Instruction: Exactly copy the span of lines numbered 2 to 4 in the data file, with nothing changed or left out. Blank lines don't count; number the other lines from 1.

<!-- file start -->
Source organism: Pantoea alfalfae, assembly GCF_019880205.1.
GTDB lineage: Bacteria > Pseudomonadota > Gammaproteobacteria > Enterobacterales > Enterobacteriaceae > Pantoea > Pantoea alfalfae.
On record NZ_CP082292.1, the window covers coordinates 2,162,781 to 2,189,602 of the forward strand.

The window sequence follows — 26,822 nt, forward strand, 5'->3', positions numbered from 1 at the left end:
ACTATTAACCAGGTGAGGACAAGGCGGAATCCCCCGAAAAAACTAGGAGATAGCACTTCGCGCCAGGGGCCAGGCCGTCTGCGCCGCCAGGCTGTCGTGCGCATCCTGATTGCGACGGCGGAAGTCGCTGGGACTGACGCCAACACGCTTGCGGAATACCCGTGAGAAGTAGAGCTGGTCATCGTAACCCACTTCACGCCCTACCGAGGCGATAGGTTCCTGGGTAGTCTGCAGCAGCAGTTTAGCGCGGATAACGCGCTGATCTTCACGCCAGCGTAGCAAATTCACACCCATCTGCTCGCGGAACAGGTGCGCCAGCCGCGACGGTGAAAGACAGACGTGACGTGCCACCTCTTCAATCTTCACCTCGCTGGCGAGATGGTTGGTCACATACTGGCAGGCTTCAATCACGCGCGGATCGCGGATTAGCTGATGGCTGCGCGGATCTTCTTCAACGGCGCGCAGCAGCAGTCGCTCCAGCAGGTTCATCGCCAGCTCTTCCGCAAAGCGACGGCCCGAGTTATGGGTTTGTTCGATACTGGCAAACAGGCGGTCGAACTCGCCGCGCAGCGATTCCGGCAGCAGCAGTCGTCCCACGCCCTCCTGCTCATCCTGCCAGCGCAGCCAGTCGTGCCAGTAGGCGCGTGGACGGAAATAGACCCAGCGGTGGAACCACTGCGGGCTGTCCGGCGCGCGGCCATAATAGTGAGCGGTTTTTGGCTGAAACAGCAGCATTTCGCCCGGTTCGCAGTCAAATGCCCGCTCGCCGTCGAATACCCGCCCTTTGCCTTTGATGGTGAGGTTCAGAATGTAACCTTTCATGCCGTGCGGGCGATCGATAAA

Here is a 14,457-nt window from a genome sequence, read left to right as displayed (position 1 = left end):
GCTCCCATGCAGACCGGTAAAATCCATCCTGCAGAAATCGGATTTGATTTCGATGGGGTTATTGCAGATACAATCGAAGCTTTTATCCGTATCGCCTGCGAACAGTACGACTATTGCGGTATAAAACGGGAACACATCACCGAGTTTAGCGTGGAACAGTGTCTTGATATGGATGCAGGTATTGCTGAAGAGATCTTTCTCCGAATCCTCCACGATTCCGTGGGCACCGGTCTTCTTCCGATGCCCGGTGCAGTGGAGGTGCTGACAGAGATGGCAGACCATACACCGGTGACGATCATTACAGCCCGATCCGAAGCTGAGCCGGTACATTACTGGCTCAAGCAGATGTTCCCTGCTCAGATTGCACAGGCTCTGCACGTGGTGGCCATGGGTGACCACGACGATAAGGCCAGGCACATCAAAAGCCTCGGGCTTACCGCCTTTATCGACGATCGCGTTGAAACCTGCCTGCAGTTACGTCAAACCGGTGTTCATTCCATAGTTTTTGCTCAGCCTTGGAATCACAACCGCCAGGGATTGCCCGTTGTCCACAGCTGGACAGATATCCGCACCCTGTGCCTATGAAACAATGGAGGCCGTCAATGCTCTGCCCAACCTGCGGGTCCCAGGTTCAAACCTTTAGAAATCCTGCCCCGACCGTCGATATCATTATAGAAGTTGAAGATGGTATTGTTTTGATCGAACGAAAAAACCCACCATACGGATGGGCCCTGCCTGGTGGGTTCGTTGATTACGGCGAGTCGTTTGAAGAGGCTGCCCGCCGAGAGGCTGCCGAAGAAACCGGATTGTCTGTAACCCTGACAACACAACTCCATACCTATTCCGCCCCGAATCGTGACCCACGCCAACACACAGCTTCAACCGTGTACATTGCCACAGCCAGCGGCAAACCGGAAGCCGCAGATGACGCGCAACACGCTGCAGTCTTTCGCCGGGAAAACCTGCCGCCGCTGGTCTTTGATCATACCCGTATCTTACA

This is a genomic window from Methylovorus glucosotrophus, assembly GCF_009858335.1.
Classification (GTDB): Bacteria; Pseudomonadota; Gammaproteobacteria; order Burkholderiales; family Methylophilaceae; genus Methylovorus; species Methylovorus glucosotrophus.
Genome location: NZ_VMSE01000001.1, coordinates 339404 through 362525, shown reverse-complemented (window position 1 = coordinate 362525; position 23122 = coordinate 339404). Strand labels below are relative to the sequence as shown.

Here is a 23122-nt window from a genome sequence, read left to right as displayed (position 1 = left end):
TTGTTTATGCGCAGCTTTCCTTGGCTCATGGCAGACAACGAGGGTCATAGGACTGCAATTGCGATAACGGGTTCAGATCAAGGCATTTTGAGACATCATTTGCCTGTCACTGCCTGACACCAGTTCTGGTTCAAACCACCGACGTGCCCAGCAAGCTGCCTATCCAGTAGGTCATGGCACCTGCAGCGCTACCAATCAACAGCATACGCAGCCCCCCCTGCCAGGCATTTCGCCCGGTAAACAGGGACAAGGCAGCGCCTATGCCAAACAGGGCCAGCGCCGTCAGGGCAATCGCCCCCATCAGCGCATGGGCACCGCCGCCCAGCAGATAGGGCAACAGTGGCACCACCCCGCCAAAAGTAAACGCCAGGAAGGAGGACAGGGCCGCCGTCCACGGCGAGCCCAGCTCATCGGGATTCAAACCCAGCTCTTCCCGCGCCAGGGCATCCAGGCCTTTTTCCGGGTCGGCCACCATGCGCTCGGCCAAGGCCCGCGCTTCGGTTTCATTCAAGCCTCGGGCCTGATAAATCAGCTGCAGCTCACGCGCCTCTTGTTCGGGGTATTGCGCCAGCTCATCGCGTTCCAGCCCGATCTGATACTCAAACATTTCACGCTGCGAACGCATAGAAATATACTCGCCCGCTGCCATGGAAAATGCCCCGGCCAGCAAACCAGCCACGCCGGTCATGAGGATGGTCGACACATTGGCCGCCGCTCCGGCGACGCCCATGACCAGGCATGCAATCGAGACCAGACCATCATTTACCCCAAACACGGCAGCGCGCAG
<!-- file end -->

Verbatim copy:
GTDB lineage: Bacteria > Pseudomonadota > Gammaproteobacteria > Enterobacterales > Enterobacteriaceae > Pantoea > Pantoea alfalfae.
On record NZ_CP082292.1, the window covers coordinates 2,162,781 to 2,189,602 of the forward strand.

The window sequence follows — 26,822 nt, forward strand, 5'->3', positions numbered from 1 at the left end: